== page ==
By Colton Corter
One of the most important things to know about the Second Coming of Christ is that it doesn’t matter when it happens. That, coupled with the fact that Jesus is coming back, make pretty good baseline eschatology. What if the point of the return of Christ was not about trying to discern the end times? What if we talked less about being “Left Behind” and talked more about the gospel of the glory of the blessed God? I believe Paul is telling us to do just that in 1 Thessalonians 5.
 Now concerning the times and the seasons, brothers, you have no need to have anything written to you.  For you yourselves are fully aware that the day of the Lord will come like a thief in the night.  While people are saying, “There is peace and security,” then sudden destruction will come upon them as labor pains come upon a pregnant woman, and they will not escape.  But you are not in darkness, brothers, for that day to surprise you like a thief.  For you are all children of light, children of the day. We are not of the night or of the darkness.  So then let us not sleep, as others do, but let us keep awake and be sober.  For those who sleep, sleep at night, and those who get drunk, are drunk at night.  But since we belong to the day, let us be sober, having put on the breastplate of faith and love, and for a helmet the hope of salvation.  For God has not destined us for wrath, but to obtain salvation through our Lord Jesus Christ,  who died for us so that whether we are awake or asleep we might live with him.  Therefore encourage one another and build one another up, just as you are doing. (1 Thessalonians 5:1-11 ESV)
Paul is writing to the Thessalonians about the Day of the Lord. This is just another way of describing when Jesus returns for His ransomed bride. He admits that there is no need to write anything to them concerning the day of the Lord because they already know that it will come “like a thief in the night.” He is not saying that no one will know when it happens. Rather, Paul is hinting at the abruptness of the thing. Men will think they have peace and then all the sudden the trumpet sounds and the Lord descends. God is coming back to judge the sin of those who remain in rebellion from His great glory and honor. What a fearful day for those who have not come to trust in Christ! But Paul tells the Thessalonians that they can say on that day, “even so, it is well with my soul.” In other words, Paul is saying that it will not be a cause of alarm for them. Friend, if the Second Coming terrifies you, if you have no since of anticipation for that day, you very well may not know the Lord. That day will be one of great joy for the Christian, as we will see Him, no longer through a glass darkly, but face to face (1 Cor. 13:12).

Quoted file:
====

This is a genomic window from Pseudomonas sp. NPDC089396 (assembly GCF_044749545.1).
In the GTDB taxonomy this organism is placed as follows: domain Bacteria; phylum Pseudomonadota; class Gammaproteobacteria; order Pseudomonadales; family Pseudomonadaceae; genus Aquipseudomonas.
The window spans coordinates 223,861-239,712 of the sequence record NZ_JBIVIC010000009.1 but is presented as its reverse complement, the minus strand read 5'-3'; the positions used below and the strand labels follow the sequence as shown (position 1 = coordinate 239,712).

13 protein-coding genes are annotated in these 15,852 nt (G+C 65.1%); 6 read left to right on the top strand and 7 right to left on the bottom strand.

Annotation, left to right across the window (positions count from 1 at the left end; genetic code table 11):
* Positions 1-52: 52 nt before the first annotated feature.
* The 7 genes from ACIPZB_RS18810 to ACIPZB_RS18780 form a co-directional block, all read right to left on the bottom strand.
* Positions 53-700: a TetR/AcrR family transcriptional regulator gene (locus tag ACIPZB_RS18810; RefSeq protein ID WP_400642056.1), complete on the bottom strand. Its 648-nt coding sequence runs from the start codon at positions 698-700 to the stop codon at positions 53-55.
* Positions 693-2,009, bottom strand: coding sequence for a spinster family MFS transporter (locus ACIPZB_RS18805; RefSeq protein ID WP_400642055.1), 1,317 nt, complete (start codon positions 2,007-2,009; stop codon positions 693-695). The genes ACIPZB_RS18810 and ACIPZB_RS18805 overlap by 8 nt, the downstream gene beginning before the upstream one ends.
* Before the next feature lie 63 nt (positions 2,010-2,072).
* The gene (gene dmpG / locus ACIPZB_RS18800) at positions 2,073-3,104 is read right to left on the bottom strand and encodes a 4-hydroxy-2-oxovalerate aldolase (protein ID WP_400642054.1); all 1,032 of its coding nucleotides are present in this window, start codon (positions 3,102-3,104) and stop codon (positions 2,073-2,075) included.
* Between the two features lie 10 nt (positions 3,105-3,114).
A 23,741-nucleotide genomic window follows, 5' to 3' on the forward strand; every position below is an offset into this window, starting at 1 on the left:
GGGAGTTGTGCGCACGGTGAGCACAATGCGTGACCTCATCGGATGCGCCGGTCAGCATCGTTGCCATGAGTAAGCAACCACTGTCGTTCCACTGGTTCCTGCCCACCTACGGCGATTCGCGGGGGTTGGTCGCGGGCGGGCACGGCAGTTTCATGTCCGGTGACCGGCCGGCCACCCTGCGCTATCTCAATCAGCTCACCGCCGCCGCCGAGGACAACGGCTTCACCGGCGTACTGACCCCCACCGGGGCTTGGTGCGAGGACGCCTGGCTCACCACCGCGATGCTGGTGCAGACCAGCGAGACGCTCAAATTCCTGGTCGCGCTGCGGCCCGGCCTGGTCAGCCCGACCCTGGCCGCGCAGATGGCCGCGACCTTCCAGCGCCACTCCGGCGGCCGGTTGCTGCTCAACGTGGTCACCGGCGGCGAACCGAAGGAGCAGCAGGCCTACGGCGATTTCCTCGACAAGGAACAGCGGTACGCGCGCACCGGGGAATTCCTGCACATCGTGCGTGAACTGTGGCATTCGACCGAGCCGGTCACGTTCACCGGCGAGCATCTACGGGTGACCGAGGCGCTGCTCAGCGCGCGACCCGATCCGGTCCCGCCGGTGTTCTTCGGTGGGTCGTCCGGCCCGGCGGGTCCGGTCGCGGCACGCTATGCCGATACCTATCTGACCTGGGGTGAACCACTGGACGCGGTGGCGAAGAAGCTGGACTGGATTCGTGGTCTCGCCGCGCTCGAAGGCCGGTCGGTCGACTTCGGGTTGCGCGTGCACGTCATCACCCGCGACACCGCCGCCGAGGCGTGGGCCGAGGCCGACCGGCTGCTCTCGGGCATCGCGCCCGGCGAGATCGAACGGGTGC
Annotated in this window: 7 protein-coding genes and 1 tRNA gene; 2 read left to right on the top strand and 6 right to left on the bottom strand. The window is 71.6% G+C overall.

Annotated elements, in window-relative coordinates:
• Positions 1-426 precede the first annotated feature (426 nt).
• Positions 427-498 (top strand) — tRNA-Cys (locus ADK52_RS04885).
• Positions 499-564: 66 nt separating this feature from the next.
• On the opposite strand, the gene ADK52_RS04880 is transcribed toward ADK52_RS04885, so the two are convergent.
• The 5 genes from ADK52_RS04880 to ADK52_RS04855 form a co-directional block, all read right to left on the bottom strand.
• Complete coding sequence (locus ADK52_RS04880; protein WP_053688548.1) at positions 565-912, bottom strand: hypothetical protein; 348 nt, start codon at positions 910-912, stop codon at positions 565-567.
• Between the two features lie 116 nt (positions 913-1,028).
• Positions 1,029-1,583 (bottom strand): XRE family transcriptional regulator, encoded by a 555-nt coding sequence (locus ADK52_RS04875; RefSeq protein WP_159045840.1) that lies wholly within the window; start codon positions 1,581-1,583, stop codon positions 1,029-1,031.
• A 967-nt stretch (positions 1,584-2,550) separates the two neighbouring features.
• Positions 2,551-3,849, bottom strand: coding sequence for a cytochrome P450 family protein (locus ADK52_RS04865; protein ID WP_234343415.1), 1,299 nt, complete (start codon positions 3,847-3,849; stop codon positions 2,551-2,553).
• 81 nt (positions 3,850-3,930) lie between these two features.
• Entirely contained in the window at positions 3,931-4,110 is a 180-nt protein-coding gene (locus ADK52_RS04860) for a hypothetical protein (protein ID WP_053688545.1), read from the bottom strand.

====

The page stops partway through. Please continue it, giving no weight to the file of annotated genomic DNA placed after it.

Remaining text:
In light of this reality, Paul calls the Christians to live faithful lives. Our response to the Second Coming is to faithfully await it and to joyfully take the gospel to the ends of the earth. God’s sure victory does not excuse unholy living. Far from it! In fact, the fact that we will see Christ should increase our longing to treasure Him above all else. We can suffer well, having put on the “breastplate of faith and love, and for a helmet the hope of salvation.” We already have Christ. It matters little when He comes. I hope it is soon. But we waste our time trying to figure out exactly how it is going to happen. That is not to say that studying eschatology is a fool’s errand. All truth is God’s truth and is profitable for our satisfaction in the God who is there. Some schools of thought are extremely hurtful to the Christian. One such school is that which focuses on the event of the coming of Christ and not the Christ that is coming.
Paul is freed from endless speculation and worry about the end times simply because of God’s saving grace. Look at verse 9. “For God has not destined us for wrath, but to obtain salvation, through our Lord Jesus Christ.” That is breathtaking. Paul is not concerned with getting the date of Christ’s return just right because He has been shown the surpassing worth of Christ in the gospel. He knows that whatever happens, He is secure in Christ. A false gospel will never comfort the soul in those days. What is your hope? Why should you escape the wrath to come? Nothing but trust in the wrath-bearing death of Christ and His righteousness to be received by faith. We can live holy lives, even in the midst of turmoil, because God has not given to us what we deserve. A sovereign God who has committed to work all things for our good and His glory has marked out our lives. He died for us so that when He comes we might have complete joy, unencumbered by the sin that clouds our vision. Then we will stand in awe of His beauty and will begin the song we will sing for all eternity: “Worthy is the Lamb who was slain.” Marantha. Come quickly, Lord Jesus!
Colton Corter is from Arkansas and is a student at SBTS. You can follow him on Twitter @coltonMcorter